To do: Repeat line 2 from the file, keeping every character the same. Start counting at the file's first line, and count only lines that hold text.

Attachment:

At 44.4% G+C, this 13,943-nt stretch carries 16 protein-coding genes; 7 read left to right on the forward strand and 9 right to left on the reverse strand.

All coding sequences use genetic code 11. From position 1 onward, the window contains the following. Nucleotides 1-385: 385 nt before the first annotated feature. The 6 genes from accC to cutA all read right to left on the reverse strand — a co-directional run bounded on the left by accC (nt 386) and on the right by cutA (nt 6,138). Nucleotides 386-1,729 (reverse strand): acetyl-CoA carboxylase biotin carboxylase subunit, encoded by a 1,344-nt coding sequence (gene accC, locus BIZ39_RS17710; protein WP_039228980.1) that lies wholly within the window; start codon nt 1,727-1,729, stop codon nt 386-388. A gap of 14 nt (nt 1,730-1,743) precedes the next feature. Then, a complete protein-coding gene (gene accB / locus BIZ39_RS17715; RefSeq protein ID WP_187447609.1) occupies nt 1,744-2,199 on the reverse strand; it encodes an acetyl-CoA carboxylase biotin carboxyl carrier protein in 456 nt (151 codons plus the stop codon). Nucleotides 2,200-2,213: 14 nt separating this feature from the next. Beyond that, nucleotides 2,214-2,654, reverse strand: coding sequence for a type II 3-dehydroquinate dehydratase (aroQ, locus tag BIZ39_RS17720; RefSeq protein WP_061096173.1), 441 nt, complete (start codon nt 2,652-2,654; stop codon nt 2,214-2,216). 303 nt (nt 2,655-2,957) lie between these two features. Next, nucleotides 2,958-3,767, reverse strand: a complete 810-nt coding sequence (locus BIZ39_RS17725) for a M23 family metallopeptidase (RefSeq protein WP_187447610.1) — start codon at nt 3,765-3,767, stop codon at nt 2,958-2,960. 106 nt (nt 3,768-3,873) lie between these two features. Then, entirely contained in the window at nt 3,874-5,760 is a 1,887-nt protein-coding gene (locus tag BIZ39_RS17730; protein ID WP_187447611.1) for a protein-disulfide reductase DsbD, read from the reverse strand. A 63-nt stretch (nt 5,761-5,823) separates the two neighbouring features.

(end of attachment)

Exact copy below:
All coding sequences use genetic code 11. From position 1 onward, the window contains the following. Nucleotides 1-385: 385 nt before the first annotated feature. The 6 genes from accC to cutA all read right to left on the reverse strand — a co-directional run bounded on the left by accC (nt 386) and on the right by cutA (nt 6,138). Nucleotides 386-1,729 (reverse strand): acetyl-CoA carboxylase biotin carboxylase subunit, encoded by a 1,344-nt coding sequence (gene accC, locus BIZ39_RS17710; protein WP_039228980.1) that lies wholly within the window; start codon nt 1,727-1,729, stop codon nt 386-388. A gap of 14 nt (nt 1,730-1,743) precedes the next feature. Then, a complete protein-coding gene (gene accB / locus BIZ39_RS17715; RefSeq protein ID WP_187447609.1) occupies nt 1,744-2,199 on the reverse strand; it encodes an acetyl-CoA carboxylase biotin carboxyl carrier protein in 456 nt (151 codons plus the stop codon). Nucleotides 2,200-2,213: 14 nt separating this feature from the next. Beyond that, nucleotides 2,214-2,654, reverse strand: coding sequence for a type II 3-dehydroquinate dehydratase (aroQ, locus tag BIZ39_RS17720; RefSeq protein WP_061096173.1), 441 nt, complete (start codon nt 2,652-2,654; stop codon nt 2,214-2,216). 303 nt (nt 2,655-2,957) lie between these two features. Next, nucleotides 2,958-3,767, reverse strand: a complete 810-nt coding sequence (locus BIZ39_RS17725) for a M23 family metallopeptidase (RefSeq protein WP_187447610.1) — start codon at nt 3,765-3,767, stop codon at nt 2,958-2,960. 106 nt (nt 3,768-3,873) lie between these two features. Then, entirely contained in the window at nt 3,874-5,760 is a 1,887-nt protein-coding gene (locus tag BIZ39_RS17730; protein ID WP_187447611.1) for a protein-disulfide reductase DsbD, read from the reverse strand. A 63-nt stretch (nt 5,761-5,823) separates the two neighbouring features.